Enrique Lores -- President and Chief Executive Officer

Let me start from the second question and then I will go back to the details of the first. As we said during SAM, that change of business model in print is driven by three different factors. First is the shift into services. Both into Managed Print Services and Instant Ink. This offers a better value proposition to customers and this is a change that we have been driving for some time in the past, and where we are growing double-digit.

Second element of the change is the growth in emerging countries of the big Ink and big toner category. Big Ink has been in the market for some time. We are growing and we are the only company that offers big toner solution, and we have continued the rollout of the solutions during the last month. And only the last part of the change easily driven by the new model for transactional customers. This new model as you said, will be available in the market at the end of the year during our calendar Q4.

Operator

The next question is from Matt Cabral with Credit Suisse. Please go ahead.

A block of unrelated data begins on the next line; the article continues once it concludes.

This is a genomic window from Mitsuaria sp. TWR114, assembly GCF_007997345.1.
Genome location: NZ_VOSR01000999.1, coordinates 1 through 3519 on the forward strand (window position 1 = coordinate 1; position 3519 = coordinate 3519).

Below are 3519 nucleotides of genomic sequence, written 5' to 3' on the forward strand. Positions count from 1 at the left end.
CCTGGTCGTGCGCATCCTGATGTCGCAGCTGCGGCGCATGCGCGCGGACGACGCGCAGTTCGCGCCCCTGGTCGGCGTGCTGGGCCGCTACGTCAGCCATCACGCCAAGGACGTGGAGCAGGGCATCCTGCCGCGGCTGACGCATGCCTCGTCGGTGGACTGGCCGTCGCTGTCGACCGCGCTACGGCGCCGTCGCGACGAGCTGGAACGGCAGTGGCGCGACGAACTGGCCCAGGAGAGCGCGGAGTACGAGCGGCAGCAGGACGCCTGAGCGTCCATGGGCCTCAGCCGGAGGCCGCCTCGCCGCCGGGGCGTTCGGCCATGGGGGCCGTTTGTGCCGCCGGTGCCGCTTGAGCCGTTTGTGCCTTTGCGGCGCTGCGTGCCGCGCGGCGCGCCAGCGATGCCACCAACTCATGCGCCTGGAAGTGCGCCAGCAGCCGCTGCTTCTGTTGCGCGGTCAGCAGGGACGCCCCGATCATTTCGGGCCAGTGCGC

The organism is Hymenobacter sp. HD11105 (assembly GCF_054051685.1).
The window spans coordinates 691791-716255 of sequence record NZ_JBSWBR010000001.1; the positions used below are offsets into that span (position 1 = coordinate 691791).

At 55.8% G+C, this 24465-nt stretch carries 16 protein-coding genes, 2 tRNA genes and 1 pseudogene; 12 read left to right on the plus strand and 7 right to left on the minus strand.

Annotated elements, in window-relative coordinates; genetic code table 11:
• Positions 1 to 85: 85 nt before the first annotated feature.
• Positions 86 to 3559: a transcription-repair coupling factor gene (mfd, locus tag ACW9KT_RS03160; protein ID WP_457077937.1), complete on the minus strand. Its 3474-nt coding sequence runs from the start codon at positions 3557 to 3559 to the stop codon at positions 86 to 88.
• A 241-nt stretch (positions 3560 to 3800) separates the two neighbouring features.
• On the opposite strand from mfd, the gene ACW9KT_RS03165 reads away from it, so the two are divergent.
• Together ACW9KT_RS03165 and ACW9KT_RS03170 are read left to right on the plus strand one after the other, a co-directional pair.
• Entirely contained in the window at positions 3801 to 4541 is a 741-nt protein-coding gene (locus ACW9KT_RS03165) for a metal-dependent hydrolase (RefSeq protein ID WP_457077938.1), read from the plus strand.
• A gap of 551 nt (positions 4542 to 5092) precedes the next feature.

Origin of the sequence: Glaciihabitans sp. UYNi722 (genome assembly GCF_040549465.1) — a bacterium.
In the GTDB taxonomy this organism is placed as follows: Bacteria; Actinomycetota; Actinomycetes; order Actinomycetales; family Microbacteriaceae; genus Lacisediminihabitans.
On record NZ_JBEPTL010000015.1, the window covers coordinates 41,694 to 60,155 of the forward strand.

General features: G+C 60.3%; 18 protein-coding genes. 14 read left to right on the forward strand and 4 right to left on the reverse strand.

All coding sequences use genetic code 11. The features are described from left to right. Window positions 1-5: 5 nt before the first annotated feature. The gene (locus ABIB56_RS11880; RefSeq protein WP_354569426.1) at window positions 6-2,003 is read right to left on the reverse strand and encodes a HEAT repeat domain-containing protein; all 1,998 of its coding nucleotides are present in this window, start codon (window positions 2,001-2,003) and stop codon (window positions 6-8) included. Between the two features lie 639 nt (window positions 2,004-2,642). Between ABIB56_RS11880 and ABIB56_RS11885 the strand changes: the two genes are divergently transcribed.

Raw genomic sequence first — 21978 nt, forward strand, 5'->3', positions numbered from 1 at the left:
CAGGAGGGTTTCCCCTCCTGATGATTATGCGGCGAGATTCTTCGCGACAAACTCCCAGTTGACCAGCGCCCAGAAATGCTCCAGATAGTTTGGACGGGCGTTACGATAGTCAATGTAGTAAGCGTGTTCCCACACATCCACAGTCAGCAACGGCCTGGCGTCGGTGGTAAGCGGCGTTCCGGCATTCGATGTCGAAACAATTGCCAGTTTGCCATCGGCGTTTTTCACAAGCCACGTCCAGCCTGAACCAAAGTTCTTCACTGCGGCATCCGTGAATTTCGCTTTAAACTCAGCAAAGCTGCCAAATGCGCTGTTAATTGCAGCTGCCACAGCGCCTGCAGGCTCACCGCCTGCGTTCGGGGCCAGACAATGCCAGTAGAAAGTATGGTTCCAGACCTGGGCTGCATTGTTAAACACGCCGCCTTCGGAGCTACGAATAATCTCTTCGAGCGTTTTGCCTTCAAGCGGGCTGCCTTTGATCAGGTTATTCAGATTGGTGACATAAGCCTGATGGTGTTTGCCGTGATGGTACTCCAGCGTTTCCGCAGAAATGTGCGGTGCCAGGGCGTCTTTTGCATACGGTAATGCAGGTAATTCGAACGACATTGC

Matthew Cabral -- Credit Suisse -- Analyst

Thank you. Enrique, maybe to pick-up on your last answer, you mentioned the initial rollout of big Ink and big toner in other emerging markets. Just wondering if you talk about what the initial customer and competitive response has been so far? And just how you're thinking about the geographic rollout of that model more broadly across your portfolio?

Enrique Lores -- President and Chief Executive Officer

So the reception has been positive. As I said before, big ink has been in the market for some time and we are starting growing our share. Big toner is a category that we are creating and we started the launch a few months ago and as we go into more countries, we continue to see the growth. Reception is very positive, because in those countries usually consumption is high. We have lower share of regional supply and therefore for us it is a better model and it's also a better model for our customers.

Matthew Cabral -- Credit Suisse -- Analyst

Thanks. And then, Steve, on personal systems margins are once again above 5% in the quarter. Just wondering if you could bridge how much of the year-over-year improvement was the tailwinds from component pricing versus just other underlying improvement and just how we should think about that impact from coupon pricing as we move to fiscal '20?